All of the PhD students ar Ridley College are required to read John A. D’Elia, A Place at the Table: George Eldon Ladd and the Rehabilitation of Evangelical Scholarship in America. Sadly, Ladd’s biography is a morality tale of seeking the praise of others. While the accuracy of D’Elia’s portrait of Ladd will be for others to decide, the story D’Elia tells is both compelling and dare I say common. D’Elia describes Ladd’s struggle with his own inadequacies as a “wound that had existed in Ladd’s psyche from his earliest days, one that had grown virtually unabated during his adult life” (p. 180). This wound became nearly mortal after receiving a negative review of his 1963 book Jesus and the Kingdom by Norman Perrin. As D’Elia describes it, this event was a turning point in Ladd’s academic life and a self-preceived failure from which he never recovered.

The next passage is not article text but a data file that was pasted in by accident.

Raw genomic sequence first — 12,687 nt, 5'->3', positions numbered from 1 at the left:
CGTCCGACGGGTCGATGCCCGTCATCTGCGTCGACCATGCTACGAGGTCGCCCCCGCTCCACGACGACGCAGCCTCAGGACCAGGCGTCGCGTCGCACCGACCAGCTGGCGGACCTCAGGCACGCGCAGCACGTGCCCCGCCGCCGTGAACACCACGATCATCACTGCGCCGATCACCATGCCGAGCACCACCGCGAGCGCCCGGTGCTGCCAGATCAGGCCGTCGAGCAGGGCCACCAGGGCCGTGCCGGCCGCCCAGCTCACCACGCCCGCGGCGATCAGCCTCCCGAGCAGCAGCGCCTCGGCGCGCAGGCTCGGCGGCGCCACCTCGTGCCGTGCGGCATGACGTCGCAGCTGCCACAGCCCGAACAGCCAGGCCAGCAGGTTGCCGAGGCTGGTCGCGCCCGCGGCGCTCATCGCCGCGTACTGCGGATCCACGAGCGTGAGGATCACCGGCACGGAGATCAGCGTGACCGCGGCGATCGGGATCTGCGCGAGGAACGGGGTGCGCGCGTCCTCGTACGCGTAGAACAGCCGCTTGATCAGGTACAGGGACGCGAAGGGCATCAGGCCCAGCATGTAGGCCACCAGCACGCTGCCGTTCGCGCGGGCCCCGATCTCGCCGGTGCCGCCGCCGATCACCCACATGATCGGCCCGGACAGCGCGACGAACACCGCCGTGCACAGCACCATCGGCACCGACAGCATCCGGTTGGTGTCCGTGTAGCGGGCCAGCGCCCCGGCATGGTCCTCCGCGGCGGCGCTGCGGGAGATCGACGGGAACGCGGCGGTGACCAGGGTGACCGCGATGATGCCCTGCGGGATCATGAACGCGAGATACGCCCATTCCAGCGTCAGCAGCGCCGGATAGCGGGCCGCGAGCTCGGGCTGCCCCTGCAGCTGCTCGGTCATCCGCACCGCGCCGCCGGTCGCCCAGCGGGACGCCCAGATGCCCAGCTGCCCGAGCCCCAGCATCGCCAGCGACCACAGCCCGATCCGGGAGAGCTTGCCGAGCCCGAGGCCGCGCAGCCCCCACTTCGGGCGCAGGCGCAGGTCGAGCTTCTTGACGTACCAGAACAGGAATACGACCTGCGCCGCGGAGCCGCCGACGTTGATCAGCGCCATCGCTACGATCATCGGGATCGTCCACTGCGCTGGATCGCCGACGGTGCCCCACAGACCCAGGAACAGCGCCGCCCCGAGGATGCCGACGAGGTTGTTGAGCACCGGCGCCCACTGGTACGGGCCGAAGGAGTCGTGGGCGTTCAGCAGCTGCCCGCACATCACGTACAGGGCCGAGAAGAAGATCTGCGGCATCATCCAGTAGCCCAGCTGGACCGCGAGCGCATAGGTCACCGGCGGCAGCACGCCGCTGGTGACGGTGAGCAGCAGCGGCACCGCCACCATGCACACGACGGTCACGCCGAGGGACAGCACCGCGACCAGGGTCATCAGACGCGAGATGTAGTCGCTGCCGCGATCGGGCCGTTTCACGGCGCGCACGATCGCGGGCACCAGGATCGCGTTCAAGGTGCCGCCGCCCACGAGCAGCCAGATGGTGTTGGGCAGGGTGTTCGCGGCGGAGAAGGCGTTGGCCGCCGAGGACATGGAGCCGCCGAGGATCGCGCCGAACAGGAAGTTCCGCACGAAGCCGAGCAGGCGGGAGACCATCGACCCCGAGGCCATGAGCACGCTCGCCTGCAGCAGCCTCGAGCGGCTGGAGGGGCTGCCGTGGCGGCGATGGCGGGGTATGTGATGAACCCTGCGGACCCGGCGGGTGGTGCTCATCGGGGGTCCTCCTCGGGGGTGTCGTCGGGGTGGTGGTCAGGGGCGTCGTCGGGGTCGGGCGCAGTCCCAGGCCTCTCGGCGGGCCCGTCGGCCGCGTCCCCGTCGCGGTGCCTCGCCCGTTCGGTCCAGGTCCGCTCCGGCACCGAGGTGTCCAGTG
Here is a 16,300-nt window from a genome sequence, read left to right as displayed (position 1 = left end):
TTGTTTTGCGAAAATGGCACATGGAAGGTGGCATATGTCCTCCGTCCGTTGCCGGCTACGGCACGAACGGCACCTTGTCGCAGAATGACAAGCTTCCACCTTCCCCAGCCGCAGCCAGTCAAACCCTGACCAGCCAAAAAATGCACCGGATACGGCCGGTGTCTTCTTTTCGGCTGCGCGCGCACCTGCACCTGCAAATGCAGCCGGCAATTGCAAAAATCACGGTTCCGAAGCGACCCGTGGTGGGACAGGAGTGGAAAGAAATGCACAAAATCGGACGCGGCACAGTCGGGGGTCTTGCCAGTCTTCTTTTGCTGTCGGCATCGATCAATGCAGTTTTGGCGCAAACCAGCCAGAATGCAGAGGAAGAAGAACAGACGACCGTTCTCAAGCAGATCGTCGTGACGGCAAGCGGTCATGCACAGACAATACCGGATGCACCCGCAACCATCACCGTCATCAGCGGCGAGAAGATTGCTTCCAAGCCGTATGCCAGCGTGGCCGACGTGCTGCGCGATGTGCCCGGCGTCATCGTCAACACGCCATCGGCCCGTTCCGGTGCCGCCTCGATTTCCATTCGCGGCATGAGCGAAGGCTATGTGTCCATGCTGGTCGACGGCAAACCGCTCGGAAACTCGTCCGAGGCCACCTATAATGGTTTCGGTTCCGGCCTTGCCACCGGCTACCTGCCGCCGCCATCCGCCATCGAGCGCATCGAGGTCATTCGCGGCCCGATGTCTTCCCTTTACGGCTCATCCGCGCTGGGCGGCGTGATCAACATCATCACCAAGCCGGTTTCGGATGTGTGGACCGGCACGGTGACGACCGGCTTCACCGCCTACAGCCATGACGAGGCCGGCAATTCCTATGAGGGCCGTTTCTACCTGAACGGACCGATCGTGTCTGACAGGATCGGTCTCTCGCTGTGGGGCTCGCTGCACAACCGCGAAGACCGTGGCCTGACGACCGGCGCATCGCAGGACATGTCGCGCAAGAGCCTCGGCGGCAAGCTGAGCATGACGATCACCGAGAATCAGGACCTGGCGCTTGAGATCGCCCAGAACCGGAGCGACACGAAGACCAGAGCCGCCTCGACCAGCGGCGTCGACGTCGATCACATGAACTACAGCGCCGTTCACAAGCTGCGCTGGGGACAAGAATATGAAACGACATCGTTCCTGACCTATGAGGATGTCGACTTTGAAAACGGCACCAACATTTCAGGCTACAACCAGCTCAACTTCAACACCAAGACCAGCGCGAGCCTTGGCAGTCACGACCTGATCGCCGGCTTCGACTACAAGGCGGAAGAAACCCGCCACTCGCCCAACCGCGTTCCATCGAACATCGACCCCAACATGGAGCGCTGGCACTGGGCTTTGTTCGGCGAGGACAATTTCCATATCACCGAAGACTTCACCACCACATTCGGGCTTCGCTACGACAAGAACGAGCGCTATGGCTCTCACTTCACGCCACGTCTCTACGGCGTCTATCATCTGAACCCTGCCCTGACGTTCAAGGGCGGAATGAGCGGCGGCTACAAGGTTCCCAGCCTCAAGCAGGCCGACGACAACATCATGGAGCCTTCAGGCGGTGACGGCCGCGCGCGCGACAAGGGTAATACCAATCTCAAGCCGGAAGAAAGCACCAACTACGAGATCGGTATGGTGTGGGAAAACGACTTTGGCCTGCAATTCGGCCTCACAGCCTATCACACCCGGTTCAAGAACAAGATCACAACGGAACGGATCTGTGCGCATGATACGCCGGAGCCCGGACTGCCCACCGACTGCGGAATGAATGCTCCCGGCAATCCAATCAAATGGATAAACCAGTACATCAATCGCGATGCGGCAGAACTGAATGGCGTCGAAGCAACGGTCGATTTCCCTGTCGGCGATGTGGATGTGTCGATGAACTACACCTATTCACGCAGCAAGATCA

If you are seeking the praise of others, you will either get addicted to it, be consumed by it, or be destroyed by it. Make your PhD an object of service, devotion, worship, and love, for both God and the church. Your job is to preach Jesus and be forgotten. Scholarship will give you neither fame nor immortality.